Advances in forensic art explore and preserve our common humanity

In her work on projects aimed at restoring personhood for missing and unidentified people of the past — both recent and ancient — Dr Kathryn Smith, Departmental Chair of Visual Arts at Stellenbosch University (SU), is unearthing shared histories and untold stories through art, science, and collaborative work.

Forensic facial imaging laboratory promotes interdisciplinarity

Stellenbosch University (SU) is the first tertiary institution in Africa to offer research and casework expertise in forensic facial imaging, a critical tool in human identification. VIZ.lab is an imaging laboratory based in SU’s Department of Visual Arts. The laboratory was launched by Dr Kathryn Smith — an interdisciplinary visual artist and curator — and Pearl Mamathuba, an academic researcher.

Music archives promote sociocultural understanding

Prof Stephanus Muller is the director of the Africa Open Institute for Music, Research and Innovation at Stellenbosch University (SU). Research done by this acclaimed writer and academic has led to the establishment of the Documentation Centre for Music (DOMUS) at SU. Muller spoke to us about his research, the founding of DOMUS, the role of music archives, digital humanities and what lies beyond.

Cape Colony economic history project most extensive of its kind

How was wealth created in the Cape region of South Africa during the time it was governed by the Dutch East India Company (VOC)? For the past seven years, this has been a central research question posed by the economic historians of the Cape of Good Hope Panel, the flagship project of the Laboratory for the Economics of Africa’s Past (LEAP). This laboratory focuses on the quantitative study of African economic and social history.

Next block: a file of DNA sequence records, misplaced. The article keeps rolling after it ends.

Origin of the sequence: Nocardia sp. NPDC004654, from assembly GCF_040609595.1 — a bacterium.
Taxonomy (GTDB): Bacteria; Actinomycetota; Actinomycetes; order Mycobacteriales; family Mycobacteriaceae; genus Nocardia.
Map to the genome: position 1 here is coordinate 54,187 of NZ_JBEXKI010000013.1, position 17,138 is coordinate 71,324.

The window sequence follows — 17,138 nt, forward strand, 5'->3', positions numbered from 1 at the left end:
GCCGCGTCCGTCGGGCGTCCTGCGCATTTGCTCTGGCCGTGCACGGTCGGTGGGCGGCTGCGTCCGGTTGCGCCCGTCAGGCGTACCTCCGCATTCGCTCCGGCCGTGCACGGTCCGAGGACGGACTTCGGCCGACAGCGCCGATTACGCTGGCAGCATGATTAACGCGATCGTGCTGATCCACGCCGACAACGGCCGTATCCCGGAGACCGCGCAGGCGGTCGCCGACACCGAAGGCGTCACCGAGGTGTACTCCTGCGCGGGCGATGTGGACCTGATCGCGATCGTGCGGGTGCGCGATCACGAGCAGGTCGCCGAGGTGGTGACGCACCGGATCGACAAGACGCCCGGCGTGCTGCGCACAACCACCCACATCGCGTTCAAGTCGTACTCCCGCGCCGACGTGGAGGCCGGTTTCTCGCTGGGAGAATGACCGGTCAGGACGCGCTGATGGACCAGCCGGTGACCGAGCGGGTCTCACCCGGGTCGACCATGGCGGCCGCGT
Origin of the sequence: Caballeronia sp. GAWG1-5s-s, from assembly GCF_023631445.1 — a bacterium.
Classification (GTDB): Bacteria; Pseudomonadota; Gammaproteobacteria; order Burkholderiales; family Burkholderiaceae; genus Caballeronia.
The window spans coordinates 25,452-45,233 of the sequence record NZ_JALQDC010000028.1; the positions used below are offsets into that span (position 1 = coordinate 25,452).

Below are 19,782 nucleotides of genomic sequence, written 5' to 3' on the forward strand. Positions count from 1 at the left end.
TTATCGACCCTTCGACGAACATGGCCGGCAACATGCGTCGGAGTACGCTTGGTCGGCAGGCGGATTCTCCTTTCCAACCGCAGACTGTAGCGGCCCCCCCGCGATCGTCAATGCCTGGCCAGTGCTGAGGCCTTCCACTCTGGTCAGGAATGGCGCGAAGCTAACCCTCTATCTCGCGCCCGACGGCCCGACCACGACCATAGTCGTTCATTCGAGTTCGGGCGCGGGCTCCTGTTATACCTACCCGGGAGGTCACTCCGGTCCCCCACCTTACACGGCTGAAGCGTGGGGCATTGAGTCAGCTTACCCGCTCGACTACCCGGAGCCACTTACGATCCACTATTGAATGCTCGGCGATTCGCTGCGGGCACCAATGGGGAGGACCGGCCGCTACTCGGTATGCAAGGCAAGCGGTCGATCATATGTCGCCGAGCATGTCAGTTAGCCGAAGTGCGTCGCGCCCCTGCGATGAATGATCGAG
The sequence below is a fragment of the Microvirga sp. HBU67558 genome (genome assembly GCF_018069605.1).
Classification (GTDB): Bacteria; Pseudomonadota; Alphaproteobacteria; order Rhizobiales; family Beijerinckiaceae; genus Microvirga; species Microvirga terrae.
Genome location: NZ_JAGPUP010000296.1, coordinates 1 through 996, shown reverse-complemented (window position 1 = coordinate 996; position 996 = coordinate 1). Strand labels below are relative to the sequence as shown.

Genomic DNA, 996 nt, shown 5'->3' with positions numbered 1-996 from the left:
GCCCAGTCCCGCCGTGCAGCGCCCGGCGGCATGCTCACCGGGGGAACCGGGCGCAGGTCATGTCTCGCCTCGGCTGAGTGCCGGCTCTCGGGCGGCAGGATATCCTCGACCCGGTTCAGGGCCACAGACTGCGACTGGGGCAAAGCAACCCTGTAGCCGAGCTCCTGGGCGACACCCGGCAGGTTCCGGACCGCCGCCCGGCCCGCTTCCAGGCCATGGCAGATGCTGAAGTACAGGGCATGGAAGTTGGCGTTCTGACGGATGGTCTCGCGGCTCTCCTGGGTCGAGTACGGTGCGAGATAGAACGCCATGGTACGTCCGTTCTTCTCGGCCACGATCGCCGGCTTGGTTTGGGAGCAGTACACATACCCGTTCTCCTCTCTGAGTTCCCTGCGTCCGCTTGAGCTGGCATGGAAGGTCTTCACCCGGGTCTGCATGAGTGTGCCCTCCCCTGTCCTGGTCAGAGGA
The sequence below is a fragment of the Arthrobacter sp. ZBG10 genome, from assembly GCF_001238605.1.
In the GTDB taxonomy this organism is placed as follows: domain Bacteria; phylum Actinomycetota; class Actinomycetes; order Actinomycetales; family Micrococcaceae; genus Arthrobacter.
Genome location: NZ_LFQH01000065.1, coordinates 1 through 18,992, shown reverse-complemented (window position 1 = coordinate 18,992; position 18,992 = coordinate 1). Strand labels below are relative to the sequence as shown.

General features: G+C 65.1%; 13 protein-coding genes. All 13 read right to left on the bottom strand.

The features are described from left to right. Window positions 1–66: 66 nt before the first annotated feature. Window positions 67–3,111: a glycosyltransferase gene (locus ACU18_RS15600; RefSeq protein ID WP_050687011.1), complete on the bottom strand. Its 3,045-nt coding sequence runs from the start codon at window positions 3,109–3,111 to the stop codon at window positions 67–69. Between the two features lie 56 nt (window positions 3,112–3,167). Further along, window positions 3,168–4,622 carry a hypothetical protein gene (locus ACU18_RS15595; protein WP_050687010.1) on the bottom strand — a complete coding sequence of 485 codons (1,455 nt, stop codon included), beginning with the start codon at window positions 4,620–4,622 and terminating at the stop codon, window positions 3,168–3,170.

Digital advancements expand Africa’s economic history

Interdisciplinary research at Stellenbosch University shows that a topic such as the economic history of South Africa in the colonial era has substantially more to it than can be claimed by research done in a single traditional subject area. Moreover, it shows that such topics can now be unlocked on a scale previously impossible.

Remembering the historically forgotten with new technology

The innovative use of technology in the Uncharted People project is helping researchers bring to light the previously unexplored lives of those that were marginalised and overlooked. Before, entire communities served merely as a static backdrop to the history of politics and the powerful few.